Under the supremacy clause of the United States Constitution, E-Sign controls over state laws. The McCarran-Ferguson Act, 15 USC §§ 1011-1015, which established generally a form of “inverse preemption” allowing state laws to prevail over federal rules that do not specifically relate to the business of insurance, is not applicable to E-Sign situations. Under 15 USC § 7001(i), Congress expressed specific intent that E-Sign applies to the business of insurance. This statement of Congress overcomes the implied “inverse preemption” under McCarran-Ferguson Act.

The purpose of state statutory UM/UIM written offer requirements is to insure that the offer is made. A contemporaneous recording demonstrating that the offer was made can be more significant than the evidence of a signed written offer. Where insurance agents are involved in the transaction, the paper containing the written offer may be lost in the shuffle of papers in the overall transaction and may never have been read by the consumer. With E-Sign, the actual contemporaneous record can be searched to determine if the consumer was actually aware of the offer and what the consumer’s choice was in light of that awareness.

To best utilize E-Sign in conjunction with the underwriting of UM/UIM coverage as a direct writer, the insurance company should: (1) notify the consumer that the transaction is being tape recorded; (2) secure the general consent of the consumer that the phone call will memorialize the transaction if the consumer chooses to purchase coverage; (3) that the consumer is advised clearly of the right to purchase UM/UIM coverage up to the selected liability limits of the policy and that the consumer also has the right to reject such coverage; (4) the consumer should be advised that the consumer will not receive in writing a specific offer of UM/UIM coverage but that the issuance of the policy declarations page will reflect the consumer’s ultimate decision, i.e., the declarations page will either show the presence of UM/UIM coverage if purchased and, if not, it will not be indicated on the declarations page. The consumer should be advised that if the declarations page does not accurately reflect the coverages purchased that the insurance company should be notified immediately so that it can be corrected with any applicable premium change; and (5) the consumer should be alerted to how cheap UM/UIM coverage is compared to the purchase of liability coverage. Regarding this last suggestion, not only does it help underwriting in selling the UM/UIM coverage, but it also demonstrates that where the insured rejected the coverage the insured was made aware of how inexpensive it was. After a UM/UIM claim incident occurs and the insured realizes that the coverage was not purchased, one of the typical arguments that lawyers raise is that the insurance company failed to tell its insured how inexpensive the coverage was and if the insured had been so advised the insured would have purchased the coverage.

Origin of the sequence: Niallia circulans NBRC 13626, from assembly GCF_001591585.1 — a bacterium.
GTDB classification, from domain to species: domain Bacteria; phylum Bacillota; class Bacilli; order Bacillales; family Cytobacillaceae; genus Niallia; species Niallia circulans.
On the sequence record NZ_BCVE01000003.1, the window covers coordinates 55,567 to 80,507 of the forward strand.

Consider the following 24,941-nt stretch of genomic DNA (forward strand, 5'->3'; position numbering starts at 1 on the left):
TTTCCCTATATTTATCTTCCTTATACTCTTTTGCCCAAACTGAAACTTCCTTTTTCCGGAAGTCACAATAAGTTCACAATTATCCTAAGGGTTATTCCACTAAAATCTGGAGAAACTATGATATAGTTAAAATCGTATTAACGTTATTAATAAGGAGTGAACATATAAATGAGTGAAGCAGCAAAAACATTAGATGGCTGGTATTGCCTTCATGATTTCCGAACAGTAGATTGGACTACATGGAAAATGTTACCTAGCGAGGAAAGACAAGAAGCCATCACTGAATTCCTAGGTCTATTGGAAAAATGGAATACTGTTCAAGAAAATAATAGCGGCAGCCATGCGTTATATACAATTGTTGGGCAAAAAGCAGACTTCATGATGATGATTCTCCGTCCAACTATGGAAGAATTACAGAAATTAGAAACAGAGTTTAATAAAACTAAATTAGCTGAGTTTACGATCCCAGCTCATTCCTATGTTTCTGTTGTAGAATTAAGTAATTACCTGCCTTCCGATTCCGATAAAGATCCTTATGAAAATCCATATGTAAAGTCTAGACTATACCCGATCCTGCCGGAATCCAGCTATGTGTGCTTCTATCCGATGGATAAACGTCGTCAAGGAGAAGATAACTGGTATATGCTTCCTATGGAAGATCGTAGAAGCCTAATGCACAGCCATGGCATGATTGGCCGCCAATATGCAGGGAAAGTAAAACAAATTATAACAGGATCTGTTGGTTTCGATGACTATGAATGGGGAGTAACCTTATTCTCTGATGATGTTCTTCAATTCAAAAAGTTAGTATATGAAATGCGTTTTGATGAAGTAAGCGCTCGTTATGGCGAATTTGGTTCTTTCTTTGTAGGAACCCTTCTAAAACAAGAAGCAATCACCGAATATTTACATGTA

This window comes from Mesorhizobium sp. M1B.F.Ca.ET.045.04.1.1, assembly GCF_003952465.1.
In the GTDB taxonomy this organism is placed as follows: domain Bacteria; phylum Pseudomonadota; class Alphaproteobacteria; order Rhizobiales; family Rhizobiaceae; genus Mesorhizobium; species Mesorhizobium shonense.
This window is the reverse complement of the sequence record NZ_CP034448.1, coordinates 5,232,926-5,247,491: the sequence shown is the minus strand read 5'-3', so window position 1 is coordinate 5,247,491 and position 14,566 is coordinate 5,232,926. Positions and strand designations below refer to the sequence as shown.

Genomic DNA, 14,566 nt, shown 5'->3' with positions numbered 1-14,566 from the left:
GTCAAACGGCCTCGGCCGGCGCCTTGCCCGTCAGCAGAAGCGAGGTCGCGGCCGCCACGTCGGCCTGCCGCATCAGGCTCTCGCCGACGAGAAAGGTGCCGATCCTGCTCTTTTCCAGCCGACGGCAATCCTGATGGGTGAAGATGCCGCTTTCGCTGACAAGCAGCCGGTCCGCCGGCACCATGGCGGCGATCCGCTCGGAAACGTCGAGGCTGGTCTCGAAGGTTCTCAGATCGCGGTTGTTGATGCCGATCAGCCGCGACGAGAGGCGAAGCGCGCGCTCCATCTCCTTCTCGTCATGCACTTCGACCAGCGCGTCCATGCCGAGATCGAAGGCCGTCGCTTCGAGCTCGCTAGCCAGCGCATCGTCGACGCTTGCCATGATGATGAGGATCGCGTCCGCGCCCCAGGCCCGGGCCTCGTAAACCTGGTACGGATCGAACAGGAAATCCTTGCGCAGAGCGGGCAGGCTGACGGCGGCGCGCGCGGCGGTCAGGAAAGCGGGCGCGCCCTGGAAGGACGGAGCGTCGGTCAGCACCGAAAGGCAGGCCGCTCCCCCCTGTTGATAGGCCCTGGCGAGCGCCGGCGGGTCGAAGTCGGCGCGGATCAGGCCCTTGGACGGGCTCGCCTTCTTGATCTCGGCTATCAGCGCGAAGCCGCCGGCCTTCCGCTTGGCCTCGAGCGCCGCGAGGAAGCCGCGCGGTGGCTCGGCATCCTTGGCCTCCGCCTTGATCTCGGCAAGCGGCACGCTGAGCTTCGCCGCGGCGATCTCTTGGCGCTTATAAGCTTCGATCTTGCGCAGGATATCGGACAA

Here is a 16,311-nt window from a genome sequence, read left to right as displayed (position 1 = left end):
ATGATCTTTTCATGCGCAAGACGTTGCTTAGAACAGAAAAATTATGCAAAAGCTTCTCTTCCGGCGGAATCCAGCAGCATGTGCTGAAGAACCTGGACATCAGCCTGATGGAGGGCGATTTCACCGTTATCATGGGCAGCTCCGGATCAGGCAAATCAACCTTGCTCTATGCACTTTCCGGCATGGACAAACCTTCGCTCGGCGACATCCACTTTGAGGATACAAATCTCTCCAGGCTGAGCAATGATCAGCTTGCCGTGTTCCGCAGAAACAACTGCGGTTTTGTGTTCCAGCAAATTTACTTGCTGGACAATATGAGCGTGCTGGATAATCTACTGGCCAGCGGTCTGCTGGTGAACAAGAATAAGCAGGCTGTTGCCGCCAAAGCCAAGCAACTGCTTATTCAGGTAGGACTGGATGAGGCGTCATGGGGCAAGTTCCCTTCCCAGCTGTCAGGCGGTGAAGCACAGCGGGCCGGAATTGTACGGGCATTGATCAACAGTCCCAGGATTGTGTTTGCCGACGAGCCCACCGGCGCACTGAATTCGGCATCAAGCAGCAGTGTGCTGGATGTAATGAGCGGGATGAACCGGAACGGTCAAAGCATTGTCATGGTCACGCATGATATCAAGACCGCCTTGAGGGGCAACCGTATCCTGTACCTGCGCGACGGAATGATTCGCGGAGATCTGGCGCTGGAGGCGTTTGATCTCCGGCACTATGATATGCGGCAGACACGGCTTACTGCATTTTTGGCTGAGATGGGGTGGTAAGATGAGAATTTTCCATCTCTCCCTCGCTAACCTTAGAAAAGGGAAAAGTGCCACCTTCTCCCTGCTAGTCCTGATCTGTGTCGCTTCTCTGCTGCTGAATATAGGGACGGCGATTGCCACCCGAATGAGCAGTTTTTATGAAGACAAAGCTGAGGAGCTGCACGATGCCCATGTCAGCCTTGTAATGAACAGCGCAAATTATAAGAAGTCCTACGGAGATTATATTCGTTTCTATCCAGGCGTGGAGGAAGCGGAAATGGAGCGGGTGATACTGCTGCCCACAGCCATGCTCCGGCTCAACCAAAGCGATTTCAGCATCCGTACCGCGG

Steven Plitt is a national legal expert on insurance law and insurance agent issues. He is the author of the current national treatise, Couch on Insurance 3D.